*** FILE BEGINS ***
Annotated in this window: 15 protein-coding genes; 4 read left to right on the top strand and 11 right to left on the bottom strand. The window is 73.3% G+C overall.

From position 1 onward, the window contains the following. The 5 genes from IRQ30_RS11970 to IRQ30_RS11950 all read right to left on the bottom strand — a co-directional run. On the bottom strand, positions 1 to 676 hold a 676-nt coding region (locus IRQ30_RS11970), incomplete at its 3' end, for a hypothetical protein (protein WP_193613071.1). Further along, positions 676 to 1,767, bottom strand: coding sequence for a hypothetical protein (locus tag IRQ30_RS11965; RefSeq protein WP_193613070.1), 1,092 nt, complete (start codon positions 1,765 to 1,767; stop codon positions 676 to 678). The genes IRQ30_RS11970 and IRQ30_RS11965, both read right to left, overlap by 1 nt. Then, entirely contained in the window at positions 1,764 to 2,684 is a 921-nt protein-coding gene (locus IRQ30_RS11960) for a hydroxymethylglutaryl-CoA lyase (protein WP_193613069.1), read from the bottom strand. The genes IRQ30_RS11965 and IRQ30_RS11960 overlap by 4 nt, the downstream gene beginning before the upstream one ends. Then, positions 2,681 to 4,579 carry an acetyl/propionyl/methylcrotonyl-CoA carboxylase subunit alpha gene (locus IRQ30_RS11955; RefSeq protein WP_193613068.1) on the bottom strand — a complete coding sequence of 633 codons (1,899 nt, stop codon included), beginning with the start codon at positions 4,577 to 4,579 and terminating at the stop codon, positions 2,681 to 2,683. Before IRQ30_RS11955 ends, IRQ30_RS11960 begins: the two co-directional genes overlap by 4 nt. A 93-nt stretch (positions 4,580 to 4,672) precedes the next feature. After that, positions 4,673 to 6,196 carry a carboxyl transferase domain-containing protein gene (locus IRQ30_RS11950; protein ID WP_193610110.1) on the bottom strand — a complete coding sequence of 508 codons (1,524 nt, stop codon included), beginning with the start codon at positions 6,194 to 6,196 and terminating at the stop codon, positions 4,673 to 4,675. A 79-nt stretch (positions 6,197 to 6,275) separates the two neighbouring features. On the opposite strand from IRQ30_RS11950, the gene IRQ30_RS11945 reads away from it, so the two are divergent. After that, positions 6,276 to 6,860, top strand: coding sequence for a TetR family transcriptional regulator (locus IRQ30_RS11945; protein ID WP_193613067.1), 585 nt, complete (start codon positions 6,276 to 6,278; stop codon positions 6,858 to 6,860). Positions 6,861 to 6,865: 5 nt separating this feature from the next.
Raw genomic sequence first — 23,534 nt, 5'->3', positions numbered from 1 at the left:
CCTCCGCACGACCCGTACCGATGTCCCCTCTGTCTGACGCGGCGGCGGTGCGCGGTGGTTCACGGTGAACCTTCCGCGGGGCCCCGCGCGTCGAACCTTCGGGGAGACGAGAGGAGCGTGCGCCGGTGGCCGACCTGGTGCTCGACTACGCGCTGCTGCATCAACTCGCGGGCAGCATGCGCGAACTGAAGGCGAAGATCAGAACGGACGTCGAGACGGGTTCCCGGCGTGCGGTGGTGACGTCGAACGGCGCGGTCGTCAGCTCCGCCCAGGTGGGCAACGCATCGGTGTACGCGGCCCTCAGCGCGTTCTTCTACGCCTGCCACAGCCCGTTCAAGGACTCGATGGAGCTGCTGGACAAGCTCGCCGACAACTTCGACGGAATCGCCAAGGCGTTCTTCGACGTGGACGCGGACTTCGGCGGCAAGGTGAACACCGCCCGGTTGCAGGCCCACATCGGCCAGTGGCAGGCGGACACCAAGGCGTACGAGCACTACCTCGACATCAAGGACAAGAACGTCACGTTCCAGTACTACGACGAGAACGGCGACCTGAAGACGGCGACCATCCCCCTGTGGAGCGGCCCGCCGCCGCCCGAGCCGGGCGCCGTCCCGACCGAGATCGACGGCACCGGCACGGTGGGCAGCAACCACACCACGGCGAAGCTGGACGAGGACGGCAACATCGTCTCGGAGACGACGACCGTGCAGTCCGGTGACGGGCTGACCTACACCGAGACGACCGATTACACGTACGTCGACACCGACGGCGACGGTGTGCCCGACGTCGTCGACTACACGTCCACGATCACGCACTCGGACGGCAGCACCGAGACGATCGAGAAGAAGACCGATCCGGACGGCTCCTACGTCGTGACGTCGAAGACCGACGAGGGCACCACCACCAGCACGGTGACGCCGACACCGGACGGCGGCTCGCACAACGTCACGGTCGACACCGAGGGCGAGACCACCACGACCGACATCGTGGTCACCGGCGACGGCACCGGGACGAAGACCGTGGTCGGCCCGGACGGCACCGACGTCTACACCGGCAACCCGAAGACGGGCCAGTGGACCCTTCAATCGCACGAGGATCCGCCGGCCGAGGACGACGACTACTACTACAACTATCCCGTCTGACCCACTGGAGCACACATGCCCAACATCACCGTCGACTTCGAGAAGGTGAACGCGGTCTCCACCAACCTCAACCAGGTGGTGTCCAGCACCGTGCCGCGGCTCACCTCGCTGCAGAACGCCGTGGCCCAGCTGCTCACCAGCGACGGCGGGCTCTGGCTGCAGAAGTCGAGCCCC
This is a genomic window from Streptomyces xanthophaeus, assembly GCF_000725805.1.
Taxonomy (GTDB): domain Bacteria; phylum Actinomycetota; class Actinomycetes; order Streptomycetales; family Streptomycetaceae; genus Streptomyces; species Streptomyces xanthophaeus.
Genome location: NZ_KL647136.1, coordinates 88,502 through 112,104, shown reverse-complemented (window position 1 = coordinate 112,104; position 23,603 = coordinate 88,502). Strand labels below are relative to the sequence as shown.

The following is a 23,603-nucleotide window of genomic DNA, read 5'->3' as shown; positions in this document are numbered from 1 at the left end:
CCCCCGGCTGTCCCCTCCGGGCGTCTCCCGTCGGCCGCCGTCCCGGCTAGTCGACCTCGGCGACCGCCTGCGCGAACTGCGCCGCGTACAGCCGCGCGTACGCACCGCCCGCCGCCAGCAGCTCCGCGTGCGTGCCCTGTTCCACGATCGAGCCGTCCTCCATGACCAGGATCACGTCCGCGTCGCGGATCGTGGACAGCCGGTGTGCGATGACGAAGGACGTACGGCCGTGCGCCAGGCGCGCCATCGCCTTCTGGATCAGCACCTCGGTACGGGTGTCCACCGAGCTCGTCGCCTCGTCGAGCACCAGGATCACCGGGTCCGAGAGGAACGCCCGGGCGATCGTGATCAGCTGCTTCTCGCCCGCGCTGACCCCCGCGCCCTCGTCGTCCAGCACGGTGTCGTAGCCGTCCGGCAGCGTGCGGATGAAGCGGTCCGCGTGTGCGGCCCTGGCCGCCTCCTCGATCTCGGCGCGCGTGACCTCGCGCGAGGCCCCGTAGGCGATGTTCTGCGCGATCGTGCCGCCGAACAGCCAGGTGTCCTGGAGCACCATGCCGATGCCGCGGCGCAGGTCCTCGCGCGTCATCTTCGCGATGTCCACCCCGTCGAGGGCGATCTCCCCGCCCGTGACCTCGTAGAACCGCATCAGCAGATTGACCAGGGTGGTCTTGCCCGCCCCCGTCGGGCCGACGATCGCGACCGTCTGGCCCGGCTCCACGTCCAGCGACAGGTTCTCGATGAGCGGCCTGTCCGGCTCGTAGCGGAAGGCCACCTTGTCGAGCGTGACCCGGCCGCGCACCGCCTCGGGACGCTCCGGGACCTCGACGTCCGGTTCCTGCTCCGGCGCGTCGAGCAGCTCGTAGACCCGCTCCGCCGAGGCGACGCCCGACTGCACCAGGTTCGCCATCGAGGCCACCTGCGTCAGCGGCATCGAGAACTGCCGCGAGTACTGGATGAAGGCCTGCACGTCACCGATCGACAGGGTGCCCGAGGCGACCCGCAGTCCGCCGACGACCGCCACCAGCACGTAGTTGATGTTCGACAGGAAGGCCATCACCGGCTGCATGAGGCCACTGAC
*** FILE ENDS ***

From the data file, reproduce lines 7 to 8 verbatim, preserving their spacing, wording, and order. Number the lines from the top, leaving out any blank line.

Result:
Genome location: NZ_KL647136.1, coordinates 88,502 through 112,104, shown reverse-complemented (window position 1 = coordinate 112,104; position 23,603 = coordinate 88,502). Strand labels below are relative to the sequence as shown.

The following is a 23,603-nucleotide window of genomic DNA, read 5'->3' as shown; positions in this document are numbered from 1 at the left end: